So why not just take a cue from film and use edits? I believe it's a habit of old. Narrative games are in a new place where they don't exactly know where they are. or how to best function Do they emulate film or games? Do they err towards the side of more gameplay at the expense of narrative, or the other way around? There is no rulebook for these questions, and it seems like games do not know the answer and so they default to the traditional answer: when in doubt, make gameplay. The problem is, in this situation, the gameplay is just not compelling. Players would generally rather skip tedium to the next story beat than be required to play through uninteresting segments of the experience. In this case, editing gameplay can serve a greater purpose. Knowing when gameplay is engaging and when it is not, and putting the player in the situations where it is.

The First Few Hours

We've all heard it before, these common complaints: Games are terrible at storytelling. Modern games take way too long to get going. Why am I forced to sit through this cutscene again?

Many narrative-driven games are having an identity crisis. Are they a game first or a story first? That's a topic that can be discussed ad nauseum. But I'd like to talk about a facet I think is really central to this identity crisis: a game's first few hours.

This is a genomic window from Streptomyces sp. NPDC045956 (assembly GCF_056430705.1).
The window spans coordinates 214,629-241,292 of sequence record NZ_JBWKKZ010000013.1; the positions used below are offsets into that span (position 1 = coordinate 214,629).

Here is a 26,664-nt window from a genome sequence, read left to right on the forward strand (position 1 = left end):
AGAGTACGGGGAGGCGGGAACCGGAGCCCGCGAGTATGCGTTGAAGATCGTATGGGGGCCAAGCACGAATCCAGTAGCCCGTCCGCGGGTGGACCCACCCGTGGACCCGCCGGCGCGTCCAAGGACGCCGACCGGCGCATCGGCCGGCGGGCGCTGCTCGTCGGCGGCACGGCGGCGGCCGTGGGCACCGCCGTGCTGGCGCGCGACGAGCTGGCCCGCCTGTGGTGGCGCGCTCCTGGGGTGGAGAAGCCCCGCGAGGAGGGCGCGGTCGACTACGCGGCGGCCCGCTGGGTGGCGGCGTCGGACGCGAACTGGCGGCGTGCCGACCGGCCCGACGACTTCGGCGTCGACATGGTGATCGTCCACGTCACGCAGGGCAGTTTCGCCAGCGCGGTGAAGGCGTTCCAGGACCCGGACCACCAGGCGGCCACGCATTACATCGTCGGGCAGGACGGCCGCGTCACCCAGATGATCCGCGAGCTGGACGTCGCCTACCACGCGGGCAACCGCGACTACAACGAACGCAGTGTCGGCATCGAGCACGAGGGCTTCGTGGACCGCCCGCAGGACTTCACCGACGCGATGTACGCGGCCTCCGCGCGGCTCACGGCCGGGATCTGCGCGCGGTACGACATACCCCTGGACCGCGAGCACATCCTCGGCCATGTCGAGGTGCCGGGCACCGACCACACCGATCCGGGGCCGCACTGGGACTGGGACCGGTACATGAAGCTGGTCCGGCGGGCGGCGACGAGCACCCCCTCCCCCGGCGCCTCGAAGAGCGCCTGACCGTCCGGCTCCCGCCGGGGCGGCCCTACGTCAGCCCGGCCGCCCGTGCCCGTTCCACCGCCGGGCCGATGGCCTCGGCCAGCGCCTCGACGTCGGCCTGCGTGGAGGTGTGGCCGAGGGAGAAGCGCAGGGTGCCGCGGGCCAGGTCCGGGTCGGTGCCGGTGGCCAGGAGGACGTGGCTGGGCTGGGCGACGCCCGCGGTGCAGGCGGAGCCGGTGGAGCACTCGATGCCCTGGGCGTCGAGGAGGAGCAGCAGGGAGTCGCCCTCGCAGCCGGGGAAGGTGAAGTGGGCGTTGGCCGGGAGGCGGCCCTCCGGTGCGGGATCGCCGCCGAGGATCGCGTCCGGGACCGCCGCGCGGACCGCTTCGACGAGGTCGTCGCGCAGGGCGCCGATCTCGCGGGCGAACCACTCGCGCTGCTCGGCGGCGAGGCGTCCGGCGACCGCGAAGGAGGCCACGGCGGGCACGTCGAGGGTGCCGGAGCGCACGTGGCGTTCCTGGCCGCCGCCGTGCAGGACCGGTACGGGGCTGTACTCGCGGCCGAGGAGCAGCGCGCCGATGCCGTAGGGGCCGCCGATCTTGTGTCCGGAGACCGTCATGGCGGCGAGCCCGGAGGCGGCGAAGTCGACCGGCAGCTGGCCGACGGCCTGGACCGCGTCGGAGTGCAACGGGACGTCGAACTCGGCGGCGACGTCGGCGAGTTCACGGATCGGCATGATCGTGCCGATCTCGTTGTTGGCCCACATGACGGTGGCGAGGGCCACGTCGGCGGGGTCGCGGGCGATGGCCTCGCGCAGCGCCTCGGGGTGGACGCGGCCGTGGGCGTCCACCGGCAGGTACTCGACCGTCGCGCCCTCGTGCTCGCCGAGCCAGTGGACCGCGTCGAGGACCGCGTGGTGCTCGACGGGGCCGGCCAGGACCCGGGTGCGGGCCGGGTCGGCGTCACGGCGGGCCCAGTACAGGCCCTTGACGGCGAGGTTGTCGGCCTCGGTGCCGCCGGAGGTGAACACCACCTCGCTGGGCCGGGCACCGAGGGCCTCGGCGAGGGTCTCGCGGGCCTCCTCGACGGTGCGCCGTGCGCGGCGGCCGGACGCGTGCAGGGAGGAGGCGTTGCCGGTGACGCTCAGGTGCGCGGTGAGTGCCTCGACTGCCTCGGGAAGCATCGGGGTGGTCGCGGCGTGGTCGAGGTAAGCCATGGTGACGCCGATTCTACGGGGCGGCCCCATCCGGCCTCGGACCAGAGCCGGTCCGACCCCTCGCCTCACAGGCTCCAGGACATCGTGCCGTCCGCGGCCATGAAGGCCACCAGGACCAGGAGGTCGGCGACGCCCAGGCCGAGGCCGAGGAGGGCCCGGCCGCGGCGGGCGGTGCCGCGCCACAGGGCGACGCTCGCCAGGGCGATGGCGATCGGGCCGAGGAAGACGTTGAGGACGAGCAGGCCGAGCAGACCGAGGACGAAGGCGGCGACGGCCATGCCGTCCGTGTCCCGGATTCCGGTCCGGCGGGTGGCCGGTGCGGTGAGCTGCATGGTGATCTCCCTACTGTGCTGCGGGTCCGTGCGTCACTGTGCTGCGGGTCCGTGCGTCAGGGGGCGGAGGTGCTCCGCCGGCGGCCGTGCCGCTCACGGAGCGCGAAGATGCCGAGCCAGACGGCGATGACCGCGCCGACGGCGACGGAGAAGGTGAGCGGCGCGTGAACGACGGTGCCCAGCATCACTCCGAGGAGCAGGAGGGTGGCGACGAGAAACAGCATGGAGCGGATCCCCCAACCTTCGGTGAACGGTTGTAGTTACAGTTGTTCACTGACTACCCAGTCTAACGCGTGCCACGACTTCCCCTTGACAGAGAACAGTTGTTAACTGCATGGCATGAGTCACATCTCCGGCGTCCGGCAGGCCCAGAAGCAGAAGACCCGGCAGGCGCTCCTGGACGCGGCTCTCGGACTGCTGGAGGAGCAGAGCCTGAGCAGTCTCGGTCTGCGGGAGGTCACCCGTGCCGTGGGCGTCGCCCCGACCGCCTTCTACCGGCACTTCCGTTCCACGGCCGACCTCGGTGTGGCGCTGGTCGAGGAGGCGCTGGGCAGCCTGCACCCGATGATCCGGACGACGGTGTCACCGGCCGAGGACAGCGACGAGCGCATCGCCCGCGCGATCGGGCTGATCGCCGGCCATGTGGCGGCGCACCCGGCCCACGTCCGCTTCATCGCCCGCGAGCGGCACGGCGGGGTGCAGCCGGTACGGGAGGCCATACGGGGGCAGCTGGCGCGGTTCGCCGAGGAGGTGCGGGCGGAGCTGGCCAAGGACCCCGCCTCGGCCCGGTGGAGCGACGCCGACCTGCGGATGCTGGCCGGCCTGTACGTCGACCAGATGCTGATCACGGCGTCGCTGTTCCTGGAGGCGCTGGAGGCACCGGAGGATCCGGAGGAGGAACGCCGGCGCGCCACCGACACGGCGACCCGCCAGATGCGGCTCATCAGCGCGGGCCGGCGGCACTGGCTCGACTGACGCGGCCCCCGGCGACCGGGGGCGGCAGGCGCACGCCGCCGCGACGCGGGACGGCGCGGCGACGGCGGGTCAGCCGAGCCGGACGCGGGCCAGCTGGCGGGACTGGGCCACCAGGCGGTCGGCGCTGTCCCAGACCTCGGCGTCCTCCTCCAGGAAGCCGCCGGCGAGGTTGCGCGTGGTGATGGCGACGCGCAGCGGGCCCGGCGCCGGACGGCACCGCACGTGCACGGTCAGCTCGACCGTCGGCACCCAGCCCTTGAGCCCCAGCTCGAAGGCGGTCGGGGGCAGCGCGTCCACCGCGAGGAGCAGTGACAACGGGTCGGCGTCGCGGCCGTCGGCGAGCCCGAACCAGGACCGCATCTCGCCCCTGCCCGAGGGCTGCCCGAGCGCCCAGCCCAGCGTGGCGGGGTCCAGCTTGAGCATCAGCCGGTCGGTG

The importance of a game's first few hours cannot be understated. For many games, their first twenty minutes make or break a player's interest. A game must prove many things in a very short period of time: what it's about, why it's fun, what the player does, all the while simultaneously teaching the player how to play it. That's a tall order. It makes sense some games only take one of these things and drive it home, hoping it's enough to keep players engaged.

There are two distinct techniques for introducing a game: a gameplay-first approach and story-first approach. In the gameplay-first approach, games throw the player directly into the action, explaining the story (if any) later. They bank on capturing the player's attention with mechanics to keep them engaged. Games with strong gameplay take this approach frequently, and for good reason. The alternate to this is a story-first approach. The goal here is to sweep the player up in the game's story and make entice them to discover more.